All Things Considered

Weekdays 4pm- 6pm, Saturday and Sunday 4pm - 5pm
  • Hosted by , Melissa Block, Robert Siegel, Audie Cornish and Ryland Barton

All Things Considered is the most listened-to, afternoon drive-time, news radio program in the country. NPR's world-wide news team provides the latest information on national and international events while KWBU's Ryland Barton reports the latest local, state, and regional news.    

Copyright 2015 NPR. To see more, visit http://www.npr.org/.

Transcript

AUDIE CORNISH, HOST:

The smartphone has given us a whole new genre of cultural expression: the selfie.

If you're into selfies, it's safe to say you've probably taken one, and maybe wished you didn't have those dark circles under your eyes.

Now there are plenty of apps out there to fix that.

But whether you think your selfies can be elevated to art may depend on how much effort you are willing to put into them.

A Personal Brand Boost

When undocumented immigrants move through government-run detention centers in the U.S., it can take months before they find out if they'll be deported or allowed to stay in the country.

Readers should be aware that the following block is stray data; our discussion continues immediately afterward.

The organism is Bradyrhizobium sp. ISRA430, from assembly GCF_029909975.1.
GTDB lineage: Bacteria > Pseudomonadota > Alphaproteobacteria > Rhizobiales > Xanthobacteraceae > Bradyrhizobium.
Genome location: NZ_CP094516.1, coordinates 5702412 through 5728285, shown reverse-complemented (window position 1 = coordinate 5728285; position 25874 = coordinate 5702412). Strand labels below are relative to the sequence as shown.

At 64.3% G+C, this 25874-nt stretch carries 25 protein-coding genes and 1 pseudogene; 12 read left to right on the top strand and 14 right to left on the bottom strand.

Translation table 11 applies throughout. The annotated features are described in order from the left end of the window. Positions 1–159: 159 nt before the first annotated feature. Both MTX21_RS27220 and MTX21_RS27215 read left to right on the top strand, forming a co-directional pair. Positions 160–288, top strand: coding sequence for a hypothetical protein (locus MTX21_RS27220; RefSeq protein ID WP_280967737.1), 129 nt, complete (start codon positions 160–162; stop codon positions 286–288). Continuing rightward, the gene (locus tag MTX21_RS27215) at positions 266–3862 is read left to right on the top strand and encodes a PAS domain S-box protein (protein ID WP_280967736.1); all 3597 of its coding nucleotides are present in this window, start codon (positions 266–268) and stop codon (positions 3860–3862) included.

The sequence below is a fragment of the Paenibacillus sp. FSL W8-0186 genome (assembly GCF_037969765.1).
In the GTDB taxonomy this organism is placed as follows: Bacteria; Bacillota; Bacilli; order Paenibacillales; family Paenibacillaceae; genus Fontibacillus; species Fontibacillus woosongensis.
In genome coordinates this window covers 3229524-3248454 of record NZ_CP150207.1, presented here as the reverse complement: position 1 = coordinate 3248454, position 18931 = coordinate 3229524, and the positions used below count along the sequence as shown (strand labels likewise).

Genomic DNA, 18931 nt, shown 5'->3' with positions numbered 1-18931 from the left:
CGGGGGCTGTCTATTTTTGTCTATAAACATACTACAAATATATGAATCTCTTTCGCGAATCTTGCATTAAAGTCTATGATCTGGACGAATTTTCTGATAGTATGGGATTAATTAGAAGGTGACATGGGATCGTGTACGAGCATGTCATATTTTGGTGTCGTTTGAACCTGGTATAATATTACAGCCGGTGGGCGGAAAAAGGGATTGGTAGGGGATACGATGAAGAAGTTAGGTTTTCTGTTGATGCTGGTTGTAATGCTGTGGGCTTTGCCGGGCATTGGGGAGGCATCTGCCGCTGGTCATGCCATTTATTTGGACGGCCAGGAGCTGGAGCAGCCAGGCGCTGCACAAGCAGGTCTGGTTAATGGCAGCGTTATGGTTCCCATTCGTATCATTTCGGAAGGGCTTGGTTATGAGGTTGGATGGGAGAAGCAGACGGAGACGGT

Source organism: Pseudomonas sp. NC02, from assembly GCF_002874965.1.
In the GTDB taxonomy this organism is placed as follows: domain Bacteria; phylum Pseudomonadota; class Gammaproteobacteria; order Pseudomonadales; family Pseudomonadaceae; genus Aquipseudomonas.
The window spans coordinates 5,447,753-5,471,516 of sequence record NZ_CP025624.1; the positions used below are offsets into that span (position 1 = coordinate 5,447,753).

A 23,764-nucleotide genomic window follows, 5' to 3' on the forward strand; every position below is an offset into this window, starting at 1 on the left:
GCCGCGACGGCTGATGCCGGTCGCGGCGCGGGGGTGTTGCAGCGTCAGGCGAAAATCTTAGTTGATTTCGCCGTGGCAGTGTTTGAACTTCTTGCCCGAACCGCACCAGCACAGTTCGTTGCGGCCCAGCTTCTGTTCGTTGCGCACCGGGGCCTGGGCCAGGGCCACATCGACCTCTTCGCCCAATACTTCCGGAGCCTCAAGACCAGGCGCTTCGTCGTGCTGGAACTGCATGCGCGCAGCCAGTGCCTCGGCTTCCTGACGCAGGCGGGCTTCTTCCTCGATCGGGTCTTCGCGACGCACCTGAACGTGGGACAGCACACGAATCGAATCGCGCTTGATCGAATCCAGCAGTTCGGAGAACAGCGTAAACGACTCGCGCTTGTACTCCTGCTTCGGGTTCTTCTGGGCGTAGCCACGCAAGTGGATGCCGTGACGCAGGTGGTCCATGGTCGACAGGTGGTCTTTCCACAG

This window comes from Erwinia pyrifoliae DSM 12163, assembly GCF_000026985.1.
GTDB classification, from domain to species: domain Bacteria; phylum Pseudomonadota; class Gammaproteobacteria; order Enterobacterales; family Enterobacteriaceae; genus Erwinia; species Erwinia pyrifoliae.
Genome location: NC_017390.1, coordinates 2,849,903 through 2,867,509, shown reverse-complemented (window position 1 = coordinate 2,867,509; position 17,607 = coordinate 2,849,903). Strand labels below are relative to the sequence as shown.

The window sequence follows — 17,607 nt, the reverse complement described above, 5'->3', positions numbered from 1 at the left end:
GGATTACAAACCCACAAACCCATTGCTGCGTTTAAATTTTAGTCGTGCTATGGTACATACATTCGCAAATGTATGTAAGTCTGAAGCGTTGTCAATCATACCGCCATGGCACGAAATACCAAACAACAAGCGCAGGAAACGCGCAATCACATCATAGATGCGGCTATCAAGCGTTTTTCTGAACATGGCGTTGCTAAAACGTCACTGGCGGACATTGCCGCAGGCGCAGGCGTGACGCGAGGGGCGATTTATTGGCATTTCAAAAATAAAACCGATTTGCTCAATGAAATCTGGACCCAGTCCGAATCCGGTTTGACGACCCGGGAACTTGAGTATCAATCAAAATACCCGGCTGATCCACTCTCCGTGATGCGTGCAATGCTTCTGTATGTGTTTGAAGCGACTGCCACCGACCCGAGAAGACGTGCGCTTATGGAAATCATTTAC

During this long wait, many become frustrated. And some turn to religion.

It's the job of the in-house chaplain to help connect detainees to religious services.

Keith Henderson, chaplain at the Northwest Detention Center in Tacoma, Wash., says, "I love it. I love the job," partly, he says, because he likes challenges.

The case of Sandra Bland has raised anger and suspicions nationwide since she was found dead in a jail cell in Hempstead, Texas, two weeks ago. Bland's family and supporters have rejected the medical examiner's finding of suicide, and the criminal district attorney for Waller County, Texas, says he's recruited two outside lawyers to assist in the investigation of her death. The local investigation has been reviewed by the FBI, and local prosecutors have pledged to bring the case to a grand jury next month.

Copyright 2015 NPR. To see more, visit http://www.npr.org/.

Transcript

AUDIE CORNISH, HOST:

The executive board of the Boy Scouts of America has ended its outright ban on gay scout leaders today, but there's a caveat. NPR's Wade Goodwyn reports that the resolution allows each scout unit to decide for itself whether to accept gay adult leaders.

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